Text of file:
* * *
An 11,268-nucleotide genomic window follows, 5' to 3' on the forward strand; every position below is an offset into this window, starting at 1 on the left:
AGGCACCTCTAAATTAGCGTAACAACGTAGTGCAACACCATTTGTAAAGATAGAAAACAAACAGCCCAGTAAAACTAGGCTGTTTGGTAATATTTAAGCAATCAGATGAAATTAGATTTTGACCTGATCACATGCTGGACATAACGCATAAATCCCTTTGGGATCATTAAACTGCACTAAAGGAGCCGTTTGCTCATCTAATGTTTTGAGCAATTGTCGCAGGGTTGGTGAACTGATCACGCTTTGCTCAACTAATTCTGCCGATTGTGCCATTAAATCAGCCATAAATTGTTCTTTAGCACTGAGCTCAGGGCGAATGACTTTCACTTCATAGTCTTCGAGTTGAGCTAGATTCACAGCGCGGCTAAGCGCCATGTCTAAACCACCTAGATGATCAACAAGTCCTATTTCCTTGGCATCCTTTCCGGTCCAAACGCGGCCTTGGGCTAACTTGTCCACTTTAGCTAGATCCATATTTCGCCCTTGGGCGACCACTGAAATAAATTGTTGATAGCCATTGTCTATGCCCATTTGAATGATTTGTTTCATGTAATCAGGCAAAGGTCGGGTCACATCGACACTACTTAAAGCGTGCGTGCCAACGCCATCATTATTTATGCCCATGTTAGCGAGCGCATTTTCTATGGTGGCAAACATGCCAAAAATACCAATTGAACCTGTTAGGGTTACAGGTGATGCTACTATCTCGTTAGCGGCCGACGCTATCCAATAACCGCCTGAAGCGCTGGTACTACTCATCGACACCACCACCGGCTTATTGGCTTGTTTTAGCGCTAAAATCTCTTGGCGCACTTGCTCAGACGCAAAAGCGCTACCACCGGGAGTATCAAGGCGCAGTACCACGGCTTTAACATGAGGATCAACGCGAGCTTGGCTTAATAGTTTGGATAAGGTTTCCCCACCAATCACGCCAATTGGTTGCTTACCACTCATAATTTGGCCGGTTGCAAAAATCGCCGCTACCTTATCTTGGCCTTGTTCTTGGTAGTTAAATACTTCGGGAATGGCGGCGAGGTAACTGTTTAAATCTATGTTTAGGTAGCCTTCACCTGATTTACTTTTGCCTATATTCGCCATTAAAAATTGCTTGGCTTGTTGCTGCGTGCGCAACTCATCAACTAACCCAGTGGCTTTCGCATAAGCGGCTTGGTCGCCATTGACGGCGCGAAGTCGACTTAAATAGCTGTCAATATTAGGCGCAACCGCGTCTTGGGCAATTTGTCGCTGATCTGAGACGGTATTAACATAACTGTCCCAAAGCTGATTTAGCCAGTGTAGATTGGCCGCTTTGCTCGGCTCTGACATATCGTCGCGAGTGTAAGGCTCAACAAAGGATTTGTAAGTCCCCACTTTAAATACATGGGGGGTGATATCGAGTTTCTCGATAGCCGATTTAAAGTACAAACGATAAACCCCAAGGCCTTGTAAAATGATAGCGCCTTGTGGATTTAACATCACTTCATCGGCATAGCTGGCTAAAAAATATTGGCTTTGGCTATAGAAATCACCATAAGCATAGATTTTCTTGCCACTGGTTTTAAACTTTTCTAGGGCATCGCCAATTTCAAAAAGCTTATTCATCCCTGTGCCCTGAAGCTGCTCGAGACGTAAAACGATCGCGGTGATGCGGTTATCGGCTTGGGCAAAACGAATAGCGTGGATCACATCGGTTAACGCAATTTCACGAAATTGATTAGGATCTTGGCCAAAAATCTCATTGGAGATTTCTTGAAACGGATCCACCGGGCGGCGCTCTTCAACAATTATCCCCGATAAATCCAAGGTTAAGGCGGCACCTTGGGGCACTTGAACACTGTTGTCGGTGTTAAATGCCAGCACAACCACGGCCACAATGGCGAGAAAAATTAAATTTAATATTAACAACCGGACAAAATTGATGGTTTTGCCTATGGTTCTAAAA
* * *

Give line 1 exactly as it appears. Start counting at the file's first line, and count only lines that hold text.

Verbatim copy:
An 11,268-nucleotide genomic window follows, 5' to 3' on the forward strand; every position below is an offset into this window, starting at 1 on the left: